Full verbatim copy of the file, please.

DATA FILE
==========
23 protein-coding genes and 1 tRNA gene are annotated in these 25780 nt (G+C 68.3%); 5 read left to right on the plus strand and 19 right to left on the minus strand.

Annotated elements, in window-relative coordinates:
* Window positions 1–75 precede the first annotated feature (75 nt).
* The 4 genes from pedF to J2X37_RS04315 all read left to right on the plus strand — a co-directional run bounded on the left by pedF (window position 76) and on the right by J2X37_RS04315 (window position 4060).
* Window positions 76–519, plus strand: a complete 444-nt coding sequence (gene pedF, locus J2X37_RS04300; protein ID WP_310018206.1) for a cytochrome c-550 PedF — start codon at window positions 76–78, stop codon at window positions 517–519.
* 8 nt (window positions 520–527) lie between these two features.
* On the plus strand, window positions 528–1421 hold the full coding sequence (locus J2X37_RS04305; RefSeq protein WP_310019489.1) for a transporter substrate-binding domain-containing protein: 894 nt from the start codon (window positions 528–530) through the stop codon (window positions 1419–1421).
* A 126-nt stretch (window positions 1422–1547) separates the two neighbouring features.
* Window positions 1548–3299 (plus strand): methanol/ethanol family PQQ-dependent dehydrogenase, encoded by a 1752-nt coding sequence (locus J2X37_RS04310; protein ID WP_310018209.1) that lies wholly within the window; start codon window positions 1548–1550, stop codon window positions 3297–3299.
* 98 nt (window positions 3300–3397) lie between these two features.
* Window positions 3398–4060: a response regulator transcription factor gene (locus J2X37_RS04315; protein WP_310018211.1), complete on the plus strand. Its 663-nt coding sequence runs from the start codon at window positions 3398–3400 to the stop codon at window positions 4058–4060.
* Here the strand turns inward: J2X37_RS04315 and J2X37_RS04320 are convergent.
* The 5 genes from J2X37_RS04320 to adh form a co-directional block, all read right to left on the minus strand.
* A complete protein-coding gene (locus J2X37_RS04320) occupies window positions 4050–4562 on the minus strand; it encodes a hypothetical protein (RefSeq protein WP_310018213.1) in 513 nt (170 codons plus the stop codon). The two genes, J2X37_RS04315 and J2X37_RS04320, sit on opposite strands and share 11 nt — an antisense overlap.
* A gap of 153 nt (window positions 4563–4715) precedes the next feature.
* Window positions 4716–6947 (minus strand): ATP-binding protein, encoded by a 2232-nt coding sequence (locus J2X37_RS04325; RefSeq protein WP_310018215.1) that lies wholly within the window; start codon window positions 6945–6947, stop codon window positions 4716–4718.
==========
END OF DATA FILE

23 protein-coding genes and 1 tRNA gene are annotated in these 25780 nt (G+C 68.3%); 5 read left to right on the plus strand and 19 right to left on the minus strand.

Annotated elements, in window-relative coordinates:
* Window positions 1–75 precede the first annotated feature (75 nt).
* The 4 genes from pedF to J2X37_RS04315 all read left to right on the plus strand — a co-directional run bounded on the left by pedF (window position 76) and on the right by J2X37_RS04315 (window position 4060).
* Window positions 76–519, plus strand: a complete 444-nt coding sequence (gene pedF, locus J2X37_RS04300; protein ID WP_310018206.1) for a cytochrome c-550 PedF — start codon at window positions 76–78, stop codon at window positions 517–519.
* 8 nt (window positions 520–527) lie between these two features.
* On the plus strand, window positions 528–1421 hold the full coding sequence (locus J2X37_RS04305; RefSeq protein WP_310019489.1) for a transporter substrate-binding domain-containing protein: 894 nt from the start codon (window positions 528–530) through the stop codon (window positions 1419–1421).
* A 126-nt stretch (window positions 1422–1547) separates the two neighbouring features.
* Window positions 1548–3299 (plus strand): methanol/ethanol family PQQ-dependent dehydrogenase, encoded by a 1752-nt coding sequence (locus J2X37_RS04310; protein ID WP_310018209.1) that lies wholly within the window; start codon window positions 1548–1550, stop codon window positions 3297–3299.
* 98 nt (window positions 3300–3397) lie between these two features.
* Window positions 3398–4060: a response regulator transcription factor gene (locus J2X37_RS04315; protein WP_310018211.1), complete on the plus strand. Its 663-nt coding sequence runs from the start codon at window positions 3398–3400 to the stop codon at window positions 4058–4060.
* Here the strand turns inward: J2X37_RS04315 and J2X37_RS04320 are convergent.
* The 5 genes from J2X37_RS04320 to adh form a co-directional block, all read right to left on the minus strand.
* A complete protein-coding gene (locus J2X37_RS04320) occupies window positions 4050–4562 on the minus strand; it encodes a hypothetical protein (RefSeq protein WP_310018213.1) in 513 nt (170 codons plus the stop codon). The two genes, J2X37_RS04315 and J2X37_RS04320, sit on opposite strands and share 11 nt — an antisense overlap.
* A gap of 153 nt (window positions 4563–4715) precedes the next feature.
* Window positions 4716–6947 (minus strand): ATP-binding protein, encoded by a 2232-nt coding sequence (locus J2X37_RS04325; RefSeq protein WP_310018215.1) that lies wholly within the window; start codon window positions 6945–6947, stop codon window positions 4716–4718.